As the Class of 1908 entered the chapel for Vassar’s 42nd Commencement, the processional was played by Mrs. Gertrude Frothingham Williams of the Class of 1868, Vassar’s second graduating class. 

Six five-minute essays were presented by honor students.  Eleanor Bertine ’08 thought that “The Problem of the Street Gang” could be best addressed by expanding the development of boy’s clubs. Florence Bullard ’08 discussed “Nature Books and Outdoor Life,” suggesting that recent writings about nature were reacquainting many people to “the art of simple living out of doors” that was an American commonplace at the middle of the last century.  Ruth Smiley True ’08 examined the ways in which yellow journals, moving picture shows and vaudeville were “Popular Substitutes for Art” and the ways in which they weren’t.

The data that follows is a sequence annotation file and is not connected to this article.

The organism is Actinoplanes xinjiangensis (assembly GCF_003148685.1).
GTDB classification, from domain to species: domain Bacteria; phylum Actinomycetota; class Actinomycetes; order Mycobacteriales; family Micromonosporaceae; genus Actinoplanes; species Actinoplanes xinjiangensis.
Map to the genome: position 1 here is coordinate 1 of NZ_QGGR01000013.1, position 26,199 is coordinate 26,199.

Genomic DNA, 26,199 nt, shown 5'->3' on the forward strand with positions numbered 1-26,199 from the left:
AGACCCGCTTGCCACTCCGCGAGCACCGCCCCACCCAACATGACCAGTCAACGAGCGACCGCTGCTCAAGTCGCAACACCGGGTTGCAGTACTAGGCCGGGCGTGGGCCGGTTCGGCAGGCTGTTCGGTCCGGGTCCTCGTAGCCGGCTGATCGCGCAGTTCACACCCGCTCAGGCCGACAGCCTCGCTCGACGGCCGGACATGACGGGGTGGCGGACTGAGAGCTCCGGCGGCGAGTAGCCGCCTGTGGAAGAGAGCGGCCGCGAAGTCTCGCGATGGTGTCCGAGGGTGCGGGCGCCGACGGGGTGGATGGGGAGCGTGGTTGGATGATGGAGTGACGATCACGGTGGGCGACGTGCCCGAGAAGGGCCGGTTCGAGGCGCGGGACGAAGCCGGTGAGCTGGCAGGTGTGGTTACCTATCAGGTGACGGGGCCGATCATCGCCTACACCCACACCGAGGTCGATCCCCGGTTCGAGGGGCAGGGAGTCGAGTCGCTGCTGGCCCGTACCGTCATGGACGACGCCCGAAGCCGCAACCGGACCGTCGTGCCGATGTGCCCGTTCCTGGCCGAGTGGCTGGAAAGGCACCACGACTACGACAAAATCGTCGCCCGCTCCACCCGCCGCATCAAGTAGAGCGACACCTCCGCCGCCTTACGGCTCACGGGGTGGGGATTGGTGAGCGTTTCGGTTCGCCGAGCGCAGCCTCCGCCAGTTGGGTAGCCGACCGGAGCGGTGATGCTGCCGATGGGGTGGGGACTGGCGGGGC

Jessie Margaret McGarr ’08 advanced reasons why Finley Peter Dunne’s “Mr. Dooley” might be thought “A Modern Philosopher of Democracy.”  In “Some Greek Ideals for the Twentieth Century,” Mildred Hardenbrook ’08 observed that “Leisure to the Greeks was not idleness, but a higher kind of activity, not relaxation, but an occupation that was joyous and self-imposed.”  Taking as a theme the “solvent or effervescent” natures of laughter in “The Chemistry of Laughter,” Ruth Mary Weeks praised both merry mirth and “the more thoughtful solvent laughter which is the defense of the cultured nature against the incongruity of life.”

President Taylor conferred the bachelor’s degree on 211 members of the Class of 1908, and in his remarks suggested the need for a new building for the English department, a museum and an art gallery.     The New York Times, The Vassar Miscellany